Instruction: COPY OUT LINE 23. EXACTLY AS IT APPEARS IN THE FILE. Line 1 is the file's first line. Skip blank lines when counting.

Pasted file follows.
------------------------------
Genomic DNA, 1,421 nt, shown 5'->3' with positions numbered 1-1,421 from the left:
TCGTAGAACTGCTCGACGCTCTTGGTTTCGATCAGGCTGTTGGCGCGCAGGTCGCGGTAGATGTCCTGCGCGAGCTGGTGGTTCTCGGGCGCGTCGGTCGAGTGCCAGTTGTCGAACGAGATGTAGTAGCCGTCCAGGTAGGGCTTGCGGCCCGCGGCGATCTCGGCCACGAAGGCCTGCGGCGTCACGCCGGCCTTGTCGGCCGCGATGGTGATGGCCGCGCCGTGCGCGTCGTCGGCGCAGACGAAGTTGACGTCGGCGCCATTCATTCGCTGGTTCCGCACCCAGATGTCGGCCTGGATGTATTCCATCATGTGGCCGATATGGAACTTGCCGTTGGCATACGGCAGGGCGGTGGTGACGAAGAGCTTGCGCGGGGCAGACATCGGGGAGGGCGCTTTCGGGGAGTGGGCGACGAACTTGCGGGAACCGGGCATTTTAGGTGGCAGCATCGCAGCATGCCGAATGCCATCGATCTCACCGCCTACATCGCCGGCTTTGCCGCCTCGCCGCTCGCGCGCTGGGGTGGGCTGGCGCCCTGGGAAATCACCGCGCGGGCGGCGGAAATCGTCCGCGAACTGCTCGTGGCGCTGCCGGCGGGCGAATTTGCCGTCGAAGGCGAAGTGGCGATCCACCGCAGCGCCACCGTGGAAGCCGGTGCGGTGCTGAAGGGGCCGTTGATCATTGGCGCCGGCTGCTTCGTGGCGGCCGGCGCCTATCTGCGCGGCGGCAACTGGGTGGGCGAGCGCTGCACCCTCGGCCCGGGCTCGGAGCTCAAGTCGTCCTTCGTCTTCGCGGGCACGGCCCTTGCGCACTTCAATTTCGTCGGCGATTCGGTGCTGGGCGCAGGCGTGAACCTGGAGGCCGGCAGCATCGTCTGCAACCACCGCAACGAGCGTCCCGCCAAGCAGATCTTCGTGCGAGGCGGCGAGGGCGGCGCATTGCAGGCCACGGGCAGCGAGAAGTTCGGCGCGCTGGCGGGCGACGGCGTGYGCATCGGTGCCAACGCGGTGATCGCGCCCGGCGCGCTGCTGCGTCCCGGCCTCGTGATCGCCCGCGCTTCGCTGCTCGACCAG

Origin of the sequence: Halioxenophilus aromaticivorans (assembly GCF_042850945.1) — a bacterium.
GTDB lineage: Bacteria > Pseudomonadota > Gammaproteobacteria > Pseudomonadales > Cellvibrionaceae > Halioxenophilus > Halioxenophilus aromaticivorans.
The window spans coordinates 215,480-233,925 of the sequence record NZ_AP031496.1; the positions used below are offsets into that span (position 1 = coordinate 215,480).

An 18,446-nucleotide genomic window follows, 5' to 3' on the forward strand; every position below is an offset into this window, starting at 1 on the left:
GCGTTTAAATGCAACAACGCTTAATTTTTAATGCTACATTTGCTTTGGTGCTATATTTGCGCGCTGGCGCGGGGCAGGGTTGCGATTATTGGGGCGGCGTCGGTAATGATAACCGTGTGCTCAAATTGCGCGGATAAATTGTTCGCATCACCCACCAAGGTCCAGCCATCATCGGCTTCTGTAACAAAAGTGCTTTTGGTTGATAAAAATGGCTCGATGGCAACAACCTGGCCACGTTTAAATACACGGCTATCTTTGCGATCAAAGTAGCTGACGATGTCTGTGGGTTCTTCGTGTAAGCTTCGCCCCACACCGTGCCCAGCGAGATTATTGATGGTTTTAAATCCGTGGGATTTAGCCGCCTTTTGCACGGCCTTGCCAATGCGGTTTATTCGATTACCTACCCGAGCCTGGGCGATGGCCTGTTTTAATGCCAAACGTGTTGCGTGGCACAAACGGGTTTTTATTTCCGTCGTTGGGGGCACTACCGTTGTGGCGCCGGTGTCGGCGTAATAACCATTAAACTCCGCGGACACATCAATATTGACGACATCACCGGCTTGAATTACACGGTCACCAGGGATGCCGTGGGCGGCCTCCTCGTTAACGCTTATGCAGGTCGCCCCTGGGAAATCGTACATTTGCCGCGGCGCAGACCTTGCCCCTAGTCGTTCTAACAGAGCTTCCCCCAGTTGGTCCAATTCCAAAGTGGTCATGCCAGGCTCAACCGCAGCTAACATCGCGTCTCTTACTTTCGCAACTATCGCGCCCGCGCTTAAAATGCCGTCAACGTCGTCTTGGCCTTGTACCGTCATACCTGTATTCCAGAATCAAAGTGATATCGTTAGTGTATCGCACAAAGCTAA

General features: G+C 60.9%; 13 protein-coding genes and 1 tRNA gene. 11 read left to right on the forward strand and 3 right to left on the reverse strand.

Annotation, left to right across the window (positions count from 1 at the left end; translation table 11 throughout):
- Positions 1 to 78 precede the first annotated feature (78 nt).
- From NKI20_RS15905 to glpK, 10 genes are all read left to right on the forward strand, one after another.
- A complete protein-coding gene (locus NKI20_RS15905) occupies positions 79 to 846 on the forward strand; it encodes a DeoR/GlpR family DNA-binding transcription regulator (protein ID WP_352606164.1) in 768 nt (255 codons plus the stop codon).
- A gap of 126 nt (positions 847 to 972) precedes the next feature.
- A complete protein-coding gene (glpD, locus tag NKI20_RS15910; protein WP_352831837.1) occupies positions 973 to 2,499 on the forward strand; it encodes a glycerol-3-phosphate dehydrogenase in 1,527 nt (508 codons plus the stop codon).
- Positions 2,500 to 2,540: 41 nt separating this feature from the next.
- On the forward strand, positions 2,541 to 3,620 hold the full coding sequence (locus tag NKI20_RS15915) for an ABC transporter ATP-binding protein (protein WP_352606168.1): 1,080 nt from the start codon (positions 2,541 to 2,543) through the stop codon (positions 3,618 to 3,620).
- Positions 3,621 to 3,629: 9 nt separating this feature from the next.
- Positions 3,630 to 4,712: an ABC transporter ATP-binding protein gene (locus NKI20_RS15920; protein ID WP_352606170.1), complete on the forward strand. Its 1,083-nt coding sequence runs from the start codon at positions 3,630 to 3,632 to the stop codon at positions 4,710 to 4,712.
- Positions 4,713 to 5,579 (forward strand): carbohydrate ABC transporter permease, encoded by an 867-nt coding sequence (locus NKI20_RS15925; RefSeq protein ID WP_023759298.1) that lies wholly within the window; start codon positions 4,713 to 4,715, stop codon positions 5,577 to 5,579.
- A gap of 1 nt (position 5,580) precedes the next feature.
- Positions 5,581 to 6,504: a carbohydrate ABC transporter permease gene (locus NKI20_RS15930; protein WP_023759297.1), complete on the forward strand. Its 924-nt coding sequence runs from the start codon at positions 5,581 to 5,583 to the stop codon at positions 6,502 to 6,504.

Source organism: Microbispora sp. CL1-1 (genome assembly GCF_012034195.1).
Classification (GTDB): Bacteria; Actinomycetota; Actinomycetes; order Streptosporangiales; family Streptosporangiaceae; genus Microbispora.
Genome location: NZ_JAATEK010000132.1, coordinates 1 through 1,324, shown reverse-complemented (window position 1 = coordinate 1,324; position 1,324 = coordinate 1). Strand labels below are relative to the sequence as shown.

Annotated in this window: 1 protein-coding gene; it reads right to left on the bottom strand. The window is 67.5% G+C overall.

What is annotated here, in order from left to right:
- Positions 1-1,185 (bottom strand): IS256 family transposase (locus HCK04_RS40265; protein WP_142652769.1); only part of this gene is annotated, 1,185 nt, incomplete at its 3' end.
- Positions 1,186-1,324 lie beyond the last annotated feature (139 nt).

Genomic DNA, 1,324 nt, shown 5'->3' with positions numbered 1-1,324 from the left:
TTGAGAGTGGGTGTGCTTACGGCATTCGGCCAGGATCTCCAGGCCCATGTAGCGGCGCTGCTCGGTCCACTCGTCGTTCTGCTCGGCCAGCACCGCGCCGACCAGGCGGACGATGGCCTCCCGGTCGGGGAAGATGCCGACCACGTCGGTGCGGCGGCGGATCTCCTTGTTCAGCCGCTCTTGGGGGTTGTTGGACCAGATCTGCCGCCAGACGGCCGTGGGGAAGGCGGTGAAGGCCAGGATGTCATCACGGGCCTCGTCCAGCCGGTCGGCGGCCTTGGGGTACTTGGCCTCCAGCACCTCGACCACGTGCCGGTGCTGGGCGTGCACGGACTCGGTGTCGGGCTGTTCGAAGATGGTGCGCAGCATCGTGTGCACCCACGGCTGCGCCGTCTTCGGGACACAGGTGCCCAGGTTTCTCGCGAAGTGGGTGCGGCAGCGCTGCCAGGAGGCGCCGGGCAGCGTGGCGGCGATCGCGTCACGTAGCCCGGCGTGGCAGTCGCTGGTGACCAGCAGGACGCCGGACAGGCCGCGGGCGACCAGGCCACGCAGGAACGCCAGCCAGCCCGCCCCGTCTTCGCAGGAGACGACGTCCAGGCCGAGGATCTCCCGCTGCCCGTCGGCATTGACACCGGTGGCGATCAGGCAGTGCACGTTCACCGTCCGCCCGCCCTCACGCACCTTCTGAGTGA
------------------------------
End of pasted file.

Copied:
Classification (GTDB): Bacteria; Actinomycetota; Actinomycetes; order Streptosporangiales; family Streptosporangiaceae; genus Microbispora.